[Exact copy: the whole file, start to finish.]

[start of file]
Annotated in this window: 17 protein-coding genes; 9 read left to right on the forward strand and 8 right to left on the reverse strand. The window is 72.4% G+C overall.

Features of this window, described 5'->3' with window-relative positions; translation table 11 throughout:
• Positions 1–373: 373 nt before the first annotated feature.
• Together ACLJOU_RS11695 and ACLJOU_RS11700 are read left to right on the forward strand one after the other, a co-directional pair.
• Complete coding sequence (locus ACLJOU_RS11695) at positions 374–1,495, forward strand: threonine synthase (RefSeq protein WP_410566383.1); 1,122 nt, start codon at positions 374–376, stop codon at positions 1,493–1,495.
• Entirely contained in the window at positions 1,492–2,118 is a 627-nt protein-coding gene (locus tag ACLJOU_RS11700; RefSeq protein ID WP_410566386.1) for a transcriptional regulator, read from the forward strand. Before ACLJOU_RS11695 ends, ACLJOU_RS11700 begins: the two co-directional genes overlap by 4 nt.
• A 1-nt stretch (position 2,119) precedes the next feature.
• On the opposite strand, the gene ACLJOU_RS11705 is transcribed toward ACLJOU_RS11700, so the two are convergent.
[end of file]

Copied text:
Annotated in this window: 17 protein-coding genes; 9 read left to right on the forward strand and 8 right to left on the reverse strand. The window is 72.4% G+C overall.

Features of this window, described 5'->3' with window-relative positions; translation table 11 throughout:
• Positions 1–373: 373 nt before the first annotated feature.
• Together ACLJOU_RS11695 and ACLJOU_RS11700 are read left to right on the forward strand one after the other, a co-directional pair.
• Complete coding sequence (locus ACLJOU_RS11695) at positions 374–1,495, forward strand: threonine synthase (RefSeq protein WP_410566383.1); 1,122 nt, start codon at positions 374–376, stop codon at positions 1,493–1,495.
• Entirely contained in the window at positions 1,492–2,118 is a 627-nt protein-coding gene (locus tag ACLJOU_RS11700; RefSeq protein ID WP_410566386.1) for a transcriptional regulator, read from the forward strand. Before ACLJOU_RS11695 ends, ACLJOU_RS11700 begins: the two co-directional genes overlap by 4 nt.
• A 1-nt stretch (position 2,119) precedes the next feature.
• On the opposite strand, the gene ACLJOU_RS11705 is transcribed toward ACLJOU_RS11700, so the two are convergent.